Tracks You Should be Listening to: 09/06/17

Phoenix — Ti Amo

There’s this thing called Paris syndrome. Wikipedia describes it as a “mental disorder exhibited by some individuals when visiting or vacationing to Paris, as a result of extreme shock resulting from their finding out that Paris is not what they had expected it to be.” It might be especially acute in the City of Lights, but people have claimed to experience the disorder after visiting other romanticized cities as well, like Rome.

The new Phoenix album is the opposite of Paris syndrome. Instead of realizing that the city they adore is, you know, just a city, with taxes and crime and shitty WiFi like any other place, they stubbornly stick to their romanticized ideas — in this case, about Italy. The band themselves acknowledge that the record presents a “fantasized version” of the country, and here that fantasy means endless summer days full of disco and gelato.

They make no attempt at dispelling the misconception. Instead, they revel in it. When listening to Ti Amo, it’s hard not to join them.

Andrew Applepie & Bjurman — Drowning World

Andrew Applepie’s social media doesn’t look like a rock star’s. His Instagram is full of pictures of dinosaurs. And robots. And pretzels. The only sign at all that he’s a musician and not a dinosaur/robot/pretzel fetishist are the occasional pictures of art his fans have made for him. “The fact that people paint pictures for me blows my mind omg I’m just a dude making beaaats”, Applepie wrote under one of them. Applepie might just be a dude, but his beats actually slap, which is more than one can say for most rock stars these days.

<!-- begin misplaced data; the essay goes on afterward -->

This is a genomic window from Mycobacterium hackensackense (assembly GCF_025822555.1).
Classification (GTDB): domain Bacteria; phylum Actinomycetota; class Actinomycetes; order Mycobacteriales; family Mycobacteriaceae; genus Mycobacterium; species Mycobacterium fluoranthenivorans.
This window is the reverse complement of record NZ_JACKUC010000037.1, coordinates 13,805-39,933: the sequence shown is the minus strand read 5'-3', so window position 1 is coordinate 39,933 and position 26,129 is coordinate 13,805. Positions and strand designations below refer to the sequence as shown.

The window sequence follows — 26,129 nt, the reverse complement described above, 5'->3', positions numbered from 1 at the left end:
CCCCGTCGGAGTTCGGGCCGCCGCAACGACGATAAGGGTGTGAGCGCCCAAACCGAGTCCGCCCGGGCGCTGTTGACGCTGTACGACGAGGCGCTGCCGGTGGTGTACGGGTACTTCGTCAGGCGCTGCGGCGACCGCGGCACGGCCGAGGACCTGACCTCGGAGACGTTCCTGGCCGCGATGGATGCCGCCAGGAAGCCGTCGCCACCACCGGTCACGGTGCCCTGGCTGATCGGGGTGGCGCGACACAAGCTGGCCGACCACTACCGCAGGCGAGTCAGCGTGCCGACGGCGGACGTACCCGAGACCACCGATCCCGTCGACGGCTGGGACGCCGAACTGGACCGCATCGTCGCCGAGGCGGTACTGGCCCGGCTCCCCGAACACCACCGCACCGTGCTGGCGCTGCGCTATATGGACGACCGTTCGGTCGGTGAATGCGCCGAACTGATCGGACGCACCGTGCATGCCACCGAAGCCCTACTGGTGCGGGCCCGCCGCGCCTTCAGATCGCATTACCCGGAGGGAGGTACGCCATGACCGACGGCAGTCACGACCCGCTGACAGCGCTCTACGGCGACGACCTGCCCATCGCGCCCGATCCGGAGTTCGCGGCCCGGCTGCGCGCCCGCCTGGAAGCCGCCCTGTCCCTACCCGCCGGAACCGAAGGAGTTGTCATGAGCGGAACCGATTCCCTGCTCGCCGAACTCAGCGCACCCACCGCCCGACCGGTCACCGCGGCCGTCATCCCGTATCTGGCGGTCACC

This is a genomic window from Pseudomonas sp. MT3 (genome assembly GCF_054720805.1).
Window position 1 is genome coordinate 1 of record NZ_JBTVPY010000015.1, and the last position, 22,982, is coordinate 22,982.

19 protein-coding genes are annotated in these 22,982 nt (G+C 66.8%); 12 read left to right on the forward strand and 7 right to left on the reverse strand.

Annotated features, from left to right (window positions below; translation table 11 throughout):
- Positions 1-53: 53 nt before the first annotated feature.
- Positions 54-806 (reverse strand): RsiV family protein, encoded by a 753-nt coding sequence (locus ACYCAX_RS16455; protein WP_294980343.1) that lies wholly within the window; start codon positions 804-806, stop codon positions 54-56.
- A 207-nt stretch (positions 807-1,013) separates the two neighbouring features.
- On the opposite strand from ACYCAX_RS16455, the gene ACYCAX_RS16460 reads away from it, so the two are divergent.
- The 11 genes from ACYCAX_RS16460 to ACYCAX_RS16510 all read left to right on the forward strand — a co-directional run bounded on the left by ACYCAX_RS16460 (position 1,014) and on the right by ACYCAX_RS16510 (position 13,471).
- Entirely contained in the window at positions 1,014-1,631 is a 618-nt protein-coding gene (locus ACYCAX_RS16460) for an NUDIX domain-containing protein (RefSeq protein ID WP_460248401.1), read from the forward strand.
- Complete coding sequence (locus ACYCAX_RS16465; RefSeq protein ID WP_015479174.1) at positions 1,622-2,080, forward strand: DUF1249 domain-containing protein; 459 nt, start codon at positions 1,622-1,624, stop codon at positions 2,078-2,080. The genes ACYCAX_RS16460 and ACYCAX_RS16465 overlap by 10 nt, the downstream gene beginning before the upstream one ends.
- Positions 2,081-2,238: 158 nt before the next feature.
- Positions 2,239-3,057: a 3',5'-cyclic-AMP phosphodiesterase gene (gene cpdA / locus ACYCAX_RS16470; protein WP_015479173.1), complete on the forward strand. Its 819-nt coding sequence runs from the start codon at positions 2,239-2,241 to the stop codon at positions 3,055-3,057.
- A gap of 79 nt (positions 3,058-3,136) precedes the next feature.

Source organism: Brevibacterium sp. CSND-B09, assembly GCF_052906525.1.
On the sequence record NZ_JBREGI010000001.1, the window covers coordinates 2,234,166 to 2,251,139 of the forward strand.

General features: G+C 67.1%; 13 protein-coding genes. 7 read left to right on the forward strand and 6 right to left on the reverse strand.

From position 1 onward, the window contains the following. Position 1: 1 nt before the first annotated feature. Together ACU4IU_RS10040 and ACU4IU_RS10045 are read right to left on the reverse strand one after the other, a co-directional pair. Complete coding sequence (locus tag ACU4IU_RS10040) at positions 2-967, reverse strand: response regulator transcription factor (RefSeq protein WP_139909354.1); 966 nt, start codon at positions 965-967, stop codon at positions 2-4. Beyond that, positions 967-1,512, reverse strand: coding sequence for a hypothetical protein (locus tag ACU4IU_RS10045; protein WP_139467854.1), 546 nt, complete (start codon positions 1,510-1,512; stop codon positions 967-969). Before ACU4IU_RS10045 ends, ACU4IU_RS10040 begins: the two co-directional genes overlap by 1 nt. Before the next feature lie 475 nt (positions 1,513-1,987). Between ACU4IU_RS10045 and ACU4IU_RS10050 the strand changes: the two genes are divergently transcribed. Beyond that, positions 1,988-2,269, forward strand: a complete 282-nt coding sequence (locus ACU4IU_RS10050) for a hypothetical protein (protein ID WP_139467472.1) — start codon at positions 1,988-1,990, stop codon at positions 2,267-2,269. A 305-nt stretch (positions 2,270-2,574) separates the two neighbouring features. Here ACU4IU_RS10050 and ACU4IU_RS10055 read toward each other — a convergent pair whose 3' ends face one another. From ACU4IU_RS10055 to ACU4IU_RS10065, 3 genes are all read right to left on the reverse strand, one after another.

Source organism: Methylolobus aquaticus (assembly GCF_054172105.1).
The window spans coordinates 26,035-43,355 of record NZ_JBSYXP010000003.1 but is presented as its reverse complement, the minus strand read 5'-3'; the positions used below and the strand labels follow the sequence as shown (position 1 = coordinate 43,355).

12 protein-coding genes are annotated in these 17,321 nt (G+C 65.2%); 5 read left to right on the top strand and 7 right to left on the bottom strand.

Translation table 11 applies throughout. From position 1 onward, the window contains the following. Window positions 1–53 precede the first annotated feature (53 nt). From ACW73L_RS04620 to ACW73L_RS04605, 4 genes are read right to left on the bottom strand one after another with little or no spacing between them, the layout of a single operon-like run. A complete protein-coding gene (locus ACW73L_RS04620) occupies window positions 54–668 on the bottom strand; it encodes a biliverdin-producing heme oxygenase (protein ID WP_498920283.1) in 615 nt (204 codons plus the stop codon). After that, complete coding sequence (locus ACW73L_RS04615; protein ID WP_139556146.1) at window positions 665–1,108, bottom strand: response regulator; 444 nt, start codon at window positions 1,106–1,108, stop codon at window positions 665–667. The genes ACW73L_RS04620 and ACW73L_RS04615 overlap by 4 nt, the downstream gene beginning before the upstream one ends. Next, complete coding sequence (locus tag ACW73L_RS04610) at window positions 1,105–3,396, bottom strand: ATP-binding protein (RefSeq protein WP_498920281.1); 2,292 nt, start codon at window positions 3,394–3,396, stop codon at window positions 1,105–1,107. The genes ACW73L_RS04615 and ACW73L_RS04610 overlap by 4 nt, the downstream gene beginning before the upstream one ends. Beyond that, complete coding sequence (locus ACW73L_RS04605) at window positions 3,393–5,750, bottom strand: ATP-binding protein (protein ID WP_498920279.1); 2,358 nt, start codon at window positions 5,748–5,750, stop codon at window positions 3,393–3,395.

Cigarettes After Sex — Apocalypse

“ It’s like music therapy,” says Greg Gonzalez, lead singer of ambient pop band Cigarettes After Sex. “Because if I’ve had really rough times, I’ll use music for that purpose, to get all the noise out of your head.” The band’s new track does sound therapeutic, if only because it’s so confessional. Against pitch-black synths, Gonzalez sings about failed relationships, childhood secrets, crumbling bridges and saying good bye. It would be pretentious — if it didn’t sound so good.

Lorde — Sober

“It’s leaning & drawling, juvenile & triumphant,” Lorde said in a recent tweet about her newest track. “Impressing someone then embarrassing urself.” Sober is yet another in Lorde’s unbroken streak of pure fire that runs from Green Light to Liability to Perfect Places. Like those songs, it will appear on her new album, out 16 June. “This song was so important to me because it felt like pop music i hadn’t heard before,” Lorde added.

Same.